Computer System—any of various types of computing or processing systems, including a personal computer system (PC), mainframe computer system, workstation, network appliance, Internet appliance, personal digital assistant (PDA), television system, grid computing system, or other device or combinations of devices. In general, the term “computer system” can be broadly defined to encompass any device (or combination of devices) having at least one processor that executes instructions from a memory medium.

FIGS. 1 and 2—Exemplary Electronic Device with Capacitive Sensor(s)

FIG. 1 illustrates an exemplary electronic device 100 according to one embodiment. The electronic device 100 may be any type of electronic device which folds or closes. In other words, the electronic device 100 may include a lid and/or a top portion and a bottom portion that close together. For example, the electronic device 100 may be a mobile device such as a cellular telephone or smart phone. Alternatively, the electronic device 100 may be a portable computer such as a laptop (as shown in FIG. 1). The above-described electronic devices are exemplary only and any device for which lid closure is desirable is envisioned.

As shown in FIG. 1, the electronic device 100 may include a top portion 110 and a bottom portion 120, where the top portion and the bottom portion are connected using a hinge connected to both the top portion and the bottom portion. As shown, the top portion 110 may include a display and the bottom portion 120 may include a user interface portion (e.g., including a keyboard and/or trackpad, among others), and the top portion may close over the bottom portion. When the electronic device 100 is opened, the top portion 110 and the bottom portion 120 may not be in contact (other than the folding part of the electronic device 100); when the electronic device 100 is closed, the top portion 110 and the bottom portion 120 may be in contact or in “full contact” where the interior of the top portion and the bottom portion cannot be viewed and the electronic device takes on a smaller and more mobile configuration.

Typically, when the electronic device is closed, it is not in use. As a result, it is generally desirable to put the device in a sleep state when the device is closed (i.e., when the lid and the body of the electronic device come in contact). According to various embodiments described herein, the top portion 110 and/or the bottom portion 120 of the electronic device 100 may include one or more capacitive sensors.

For example, the electronic device 100 may include one or more capacitive sensors such as the capacitive sensor 200 shown in FIG. 2. As shown, the capacitive sensor may have a transmitter trace 202 (e.g., a metal trace of a printed circuit board) which is connected to an excitation source (e.g., from excitation signal 210, possibly using 250 kHz, among other values). An electric field may form between the transmitter trace 202 and the receiver trace 204, as indicated by the arrows shown in FIG. 2. As also shown, the field strength at the receiver may be measured and/or transmitted to signal processing/controller 206. In one embodiment, the capacitance changes may be measured by an on-chip sigma-delta analog to digital converter (or other analog to digital converter) which may provide resulting data to a controller of the electronic device 100 (e.g., the controller 206). Note that these particular values and connections of the capacitive sensor are exemplary only, and that other configurations and detections are envisioned.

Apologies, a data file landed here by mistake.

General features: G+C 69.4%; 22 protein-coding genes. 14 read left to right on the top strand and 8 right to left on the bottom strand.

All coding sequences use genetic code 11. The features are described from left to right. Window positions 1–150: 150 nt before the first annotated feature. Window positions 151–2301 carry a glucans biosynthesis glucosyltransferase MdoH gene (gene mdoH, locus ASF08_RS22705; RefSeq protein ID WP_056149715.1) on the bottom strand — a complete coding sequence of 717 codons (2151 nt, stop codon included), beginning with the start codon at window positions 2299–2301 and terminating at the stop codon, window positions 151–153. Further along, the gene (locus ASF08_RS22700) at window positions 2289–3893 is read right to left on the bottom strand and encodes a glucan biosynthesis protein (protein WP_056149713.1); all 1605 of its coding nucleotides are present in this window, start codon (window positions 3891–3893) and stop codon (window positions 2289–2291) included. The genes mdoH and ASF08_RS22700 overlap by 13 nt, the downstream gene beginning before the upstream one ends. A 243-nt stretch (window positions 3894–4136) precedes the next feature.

The capacitance of the sensor 200 may vary according to various stimuli, e.g., contact or presence of a human (e.g., finger), physical contact (e.g., when the electronic device 100 closes), etc. In some embodiments, where a capacitive sensor is in the interior portion of the electronic device 100 when it is closed (e.g., on the face of the interior of the top portion or the bottom portion), a strip of material may be added to the corresponding portion on the alternate face to ensure accurate sensing of a closing event. For example, where the top portion 110 includes a capacitive sensor, the bottom portion 120 may include material at a position, such that when the electronic device 100 is closed, the capacitance of the capacitive sensor changes due to the presence of the material. In other words, when the electronic device 100 is closed, the capacitive sensor and the material may be proximate to each other, meaning that the capacitive sensor has a different capacitance based on the presence of the material. Similar remarks apply to sensors on the bottom portion and material on the top portion. In one embodiment, the bottom portion and/or the top portion may be covered in such a material. The material may be any type of substance or polymer which affects the capacitive sensors in a predictable and unique (from other events occurring to the electronic device) manner. For example, in one embodiment, the material may affect the capacitive sensor in such a way that it responds in a manner similar to human touch. In various embodiments, the material may be a particular plastic or polymer, metal (composite, magnetic, or other type of metal), and/or other material.